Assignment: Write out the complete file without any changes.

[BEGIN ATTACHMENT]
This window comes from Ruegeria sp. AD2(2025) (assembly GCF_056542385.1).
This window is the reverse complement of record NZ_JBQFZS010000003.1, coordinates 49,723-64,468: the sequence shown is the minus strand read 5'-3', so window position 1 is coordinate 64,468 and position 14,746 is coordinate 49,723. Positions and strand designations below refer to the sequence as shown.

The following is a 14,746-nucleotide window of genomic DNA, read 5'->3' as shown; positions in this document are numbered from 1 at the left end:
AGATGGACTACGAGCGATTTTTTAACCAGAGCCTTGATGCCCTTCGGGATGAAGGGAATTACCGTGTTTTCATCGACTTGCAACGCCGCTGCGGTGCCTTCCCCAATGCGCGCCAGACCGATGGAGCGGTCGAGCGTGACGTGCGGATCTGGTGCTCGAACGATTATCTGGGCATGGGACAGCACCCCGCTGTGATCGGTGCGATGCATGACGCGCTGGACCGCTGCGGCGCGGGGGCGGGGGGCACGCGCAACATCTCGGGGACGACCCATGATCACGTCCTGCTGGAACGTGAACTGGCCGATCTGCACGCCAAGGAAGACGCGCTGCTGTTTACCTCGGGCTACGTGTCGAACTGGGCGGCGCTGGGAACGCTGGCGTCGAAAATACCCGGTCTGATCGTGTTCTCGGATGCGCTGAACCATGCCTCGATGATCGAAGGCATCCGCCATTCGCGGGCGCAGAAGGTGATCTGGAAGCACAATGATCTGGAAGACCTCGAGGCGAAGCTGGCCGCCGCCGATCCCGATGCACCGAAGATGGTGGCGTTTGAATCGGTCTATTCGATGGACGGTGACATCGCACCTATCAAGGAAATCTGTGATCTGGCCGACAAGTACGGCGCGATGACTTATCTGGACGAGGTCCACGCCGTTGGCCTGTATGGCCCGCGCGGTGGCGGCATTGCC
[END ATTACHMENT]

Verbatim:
This window comes from Ruegeria sp. AD2(2025) (assembly GCF_056542385.1).
This window is the reverse complement of record NZ_JBQFZS010000003.1, coordinates 49,723-64,468: the sequence shown is the minus strand read 5'-3', so window position 1 is coordinate 64,468 and position 14,746 is coordinate 49,723. Positions and strand designations below refer to the sequence as shown.

The following is a 14,746-nucleotide window of genomic DNA, read 5'->3' as shown; positions in this document are numbered from 1 at the left end:
AGATGGACTACGAGCGATTTTTTAACCAGAGCCTTGATGCCCTTCGGGATGAAGGGAATTACCGTGTTTTCATCGACTTGCAACGCCGCTGCGGTGCCTTCCCCAATGCGCGCCAGACCGATGGAGCGGTCGAGCGTGACGTGCGGATCTGGTGCTCGAACGATTATCTGGGCATGGGACAGCACCCCGCTGTGATCGGTGCGATGCATGACGCGCTGGACCGCTGCGGCGCGGGGGCGGGGGGCACGCGCAACATCTCGGGGACGACCCATGATCACGTCCTGCTGGAACGTGAACTGGCCGATCTGCACGCCAAGGAAGACGCGCTGCTGTTTACCTCGGGCTACGTGTCGAACTGGGCGGCGCTGGGAACGCTGGCGTCGAAAATACCCGGTCTGATCGTGTTCTCGGATGCGCTGAACCATGCCTCGATGATCGAAGGCATCCGCCATTCGCGGGCGCAGAAGGTGATCTGGAAGCACAATGATCTGGAAGACCTCGAGGCGAAGCTGGCCGCCGCCGATCCCGATGCACCGAAGATGGTGGCGTTTGAATCGGTCTATTCGATGGACGGTGACATCGCACCTATCAAGGAAATCTGTGATCTGGCCGACAAGTACGGCGCGATGACTTATCTGGACGAGGTCCACGCCGTTGGCCTGTATGGCCCGCGCGGTGGCGGCATTGCC